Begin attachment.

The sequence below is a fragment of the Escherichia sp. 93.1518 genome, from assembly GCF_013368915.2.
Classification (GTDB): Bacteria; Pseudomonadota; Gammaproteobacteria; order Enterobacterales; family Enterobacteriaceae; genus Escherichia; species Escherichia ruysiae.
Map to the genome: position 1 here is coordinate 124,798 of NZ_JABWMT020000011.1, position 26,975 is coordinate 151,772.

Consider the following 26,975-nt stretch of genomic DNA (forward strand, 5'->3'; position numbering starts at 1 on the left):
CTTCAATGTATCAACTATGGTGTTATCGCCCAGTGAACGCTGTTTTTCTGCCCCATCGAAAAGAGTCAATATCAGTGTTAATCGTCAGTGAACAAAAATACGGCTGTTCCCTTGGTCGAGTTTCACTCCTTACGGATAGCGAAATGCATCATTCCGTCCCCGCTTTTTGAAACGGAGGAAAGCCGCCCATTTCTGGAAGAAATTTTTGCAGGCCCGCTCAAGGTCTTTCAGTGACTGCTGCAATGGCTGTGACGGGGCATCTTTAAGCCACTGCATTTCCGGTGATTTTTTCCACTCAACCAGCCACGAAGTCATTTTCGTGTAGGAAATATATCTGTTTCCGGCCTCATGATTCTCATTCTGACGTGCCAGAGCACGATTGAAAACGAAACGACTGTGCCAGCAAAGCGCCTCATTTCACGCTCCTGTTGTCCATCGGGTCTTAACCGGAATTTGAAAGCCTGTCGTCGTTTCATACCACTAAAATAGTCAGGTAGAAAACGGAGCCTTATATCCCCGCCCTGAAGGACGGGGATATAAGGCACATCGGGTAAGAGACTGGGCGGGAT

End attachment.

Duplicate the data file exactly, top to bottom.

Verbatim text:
The sequence below is a fragment of the Escherichia sp. 93.1518 genome, from assembly GCF_013368915.2.
Classification (GTDB): Bacteria; Pseudomonadota; Gammaproteobacteria; order Enterobacterales; family Enterobacteriaceae; genus Escherichia; species Escherichia ruysiae.
Map to the genome: position 1 here is coordinate 124,798 of NZ_JABWMT020000011.1, position 26,975 is coordinate 151,772.

Consider the following 26,975-nt stretch of genomic DNA (forward strand, 5'->3'; position numbering starts at 1 on the left):
CTTCAATGTATCAACTATGGTGTTATCGCCCAGTGAACGCTGTTTTTCTGCCCCATCGAAAAGAGTCAATATCAGTGTTAATCGTCAGTGAACAAAAATACGGCTGTTCCCTTGGTCGAGTTTCACTCCTTACGGATAGCGAAATGCATCATTCCGTCCCCGCTTTTTGAAACGGAGGAAAGCCGCCCATTTCTGGAAGAAATTTTTGCAGGCCCGCTCAAGGTCTTTCAGTGACTGCTGCAATGGCTGTGACGGGGCATCTTTAAGCCACTGCATTTCCGGTGATTTTTTCCACTCAACCAGCCACGAAGTCATTTTCGTGTAGGAAATATATCTGTTTCCGGCCTCATGATTCTCATTCTGACGTGCCAGAGCACGATTGAAAACGAAACGACTGTGCCAGCAAAGCGCCTCATTTCACGCTCCTGTTGTCCATCGGGTCTTAACCGGAATTTGAAAGCCTGTCGTCGTTTCATACCACTAAAATAGTCAGGTAGAAAACGGAGCCTTATATCCCCGCCCTGAAGGACGGGGATATAAGGCACATCGGGTAAGAGACTGGGCGGGAT